There were many interested observers of the scenes at The Grange on Sunday and a group of them were in London on a day off before their final preparations for the one-day series against England. Scotland's victory is being seen by the Australians as a timely boost before their new-look team takes the field at The Oval on Wednesday.
England remain considerable favourites for the five-match series against an Australia side missing six first-choice players - David Warner, Steven Smith, Mitchell Marsh, Pat Cummins, Mitchell Starc and Josh Hazlewood - but the visitors are chipper after two warm-up wins. Even in this new era of toned-down sledging from Australia, it would be a surprise if England's stumble in Edinburgh wasn't given the occasional mention when the two sides meet.
"It was a really interesting game yesterday, good for us that England lost that game, great for Scotland as a country, and as a cricketing nation it's really exciting for them," Ashton Agar said.
"It's about momentum and having had a couple of practice games and got a couple of wins, it's great for us. For us it's good that England didn't win because you always want to start with a win."
Agar said that Australia's squad had a "nice refreshed" feel to it and was particularly excited at the prospect of tall quick bowler Billy Stanlake taking on the powerful England batting line-up. Stanlake impressed against Middlesex in his one run-out before the series, troubling batsmen with his bounce and pace.
"You have a couple of really good players who aren't in the mix at the moment, having said that, we do have a really versatile squad, an injection of youth which is always helpful, so there's a lot of energy and a lot of players who are really believing in themselves at the moment.
"You could say maybe [the squad is weakened] slightly without that 150kph Mitchell Starc coming in, but you have another 150kph in Billy Stanlake ... if you take out 100 one-day wickets or whatever Starcy has, it will change things a little bit, but it's a great chance for Billy to show his stuff, bowl 150ks and hopefully rip through them."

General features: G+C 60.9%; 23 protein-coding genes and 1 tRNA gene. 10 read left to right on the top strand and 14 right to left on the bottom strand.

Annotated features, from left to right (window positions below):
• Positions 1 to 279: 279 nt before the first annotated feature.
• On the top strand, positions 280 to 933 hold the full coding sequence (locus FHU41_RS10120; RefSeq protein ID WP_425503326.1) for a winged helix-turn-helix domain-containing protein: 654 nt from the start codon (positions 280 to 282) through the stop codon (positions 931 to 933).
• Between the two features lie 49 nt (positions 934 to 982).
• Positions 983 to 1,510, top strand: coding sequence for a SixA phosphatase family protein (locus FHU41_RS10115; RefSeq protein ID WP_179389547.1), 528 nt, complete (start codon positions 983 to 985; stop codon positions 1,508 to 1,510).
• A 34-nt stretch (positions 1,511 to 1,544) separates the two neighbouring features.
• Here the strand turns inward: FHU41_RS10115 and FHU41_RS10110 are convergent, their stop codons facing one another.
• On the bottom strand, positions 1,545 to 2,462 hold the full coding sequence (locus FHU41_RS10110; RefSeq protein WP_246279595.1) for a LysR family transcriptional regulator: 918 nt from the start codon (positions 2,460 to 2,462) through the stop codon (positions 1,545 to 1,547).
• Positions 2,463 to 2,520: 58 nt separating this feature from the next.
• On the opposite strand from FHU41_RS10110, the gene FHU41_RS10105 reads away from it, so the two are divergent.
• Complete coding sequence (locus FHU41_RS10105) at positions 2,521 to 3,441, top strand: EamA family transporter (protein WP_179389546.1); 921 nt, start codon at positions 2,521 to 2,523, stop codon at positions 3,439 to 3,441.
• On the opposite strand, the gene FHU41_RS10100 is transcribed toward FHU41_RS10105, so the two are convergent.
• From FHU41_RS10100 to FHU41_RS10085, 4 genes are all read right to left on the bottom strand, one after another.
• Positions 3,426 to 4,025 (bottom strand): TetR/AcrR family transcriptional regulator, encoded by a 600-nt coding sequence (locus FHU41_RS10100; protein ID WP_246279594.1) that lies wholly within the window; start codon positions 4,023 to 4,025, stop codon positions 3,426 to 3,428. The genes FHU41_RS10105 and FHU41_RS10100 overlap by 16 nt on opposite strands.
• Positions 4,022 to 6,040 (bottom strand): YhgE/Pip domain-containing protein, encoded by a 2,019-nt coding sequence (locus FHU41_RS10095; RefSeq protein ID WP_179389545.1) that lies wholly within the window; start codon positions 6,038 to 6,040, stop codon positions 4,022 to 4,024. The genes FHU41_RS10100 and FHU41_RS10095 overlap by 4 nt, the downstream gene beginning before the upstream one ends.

On a personal level, Agar is set for a key position in the Australia line-up having established himself as the main spinner ahead of Nathan Lyon at the start of the tour and being entrusted with the No. 7 slot in both warm-up matches. Coach Justin Langer has given a strong indication that Australia will go with an extra bowling option which makes Agar's batting ability crucial
"I think the rise of Big Bash cricket has really helped my batting in white-ball cricket," he said. "I come in at the end a lot in Big Bash games and try and finish the job. I work very hard on my batting and try and build on that, so to start off with a couple of 20s was pleasing."
The Oval will be just Agar's fifth ODI since he made his debut against England at Old Trafford in 2015 - although English audiences are more likely to remember him for his 98 on Test debut batting at No. 11 in the 2013 Ashes - and he now feels a more rounded cricketer.
"I'm really confident, feel like I'm bowling quite nicely especially with the white ball," he said. "I have better understanding of the game and a better self belief."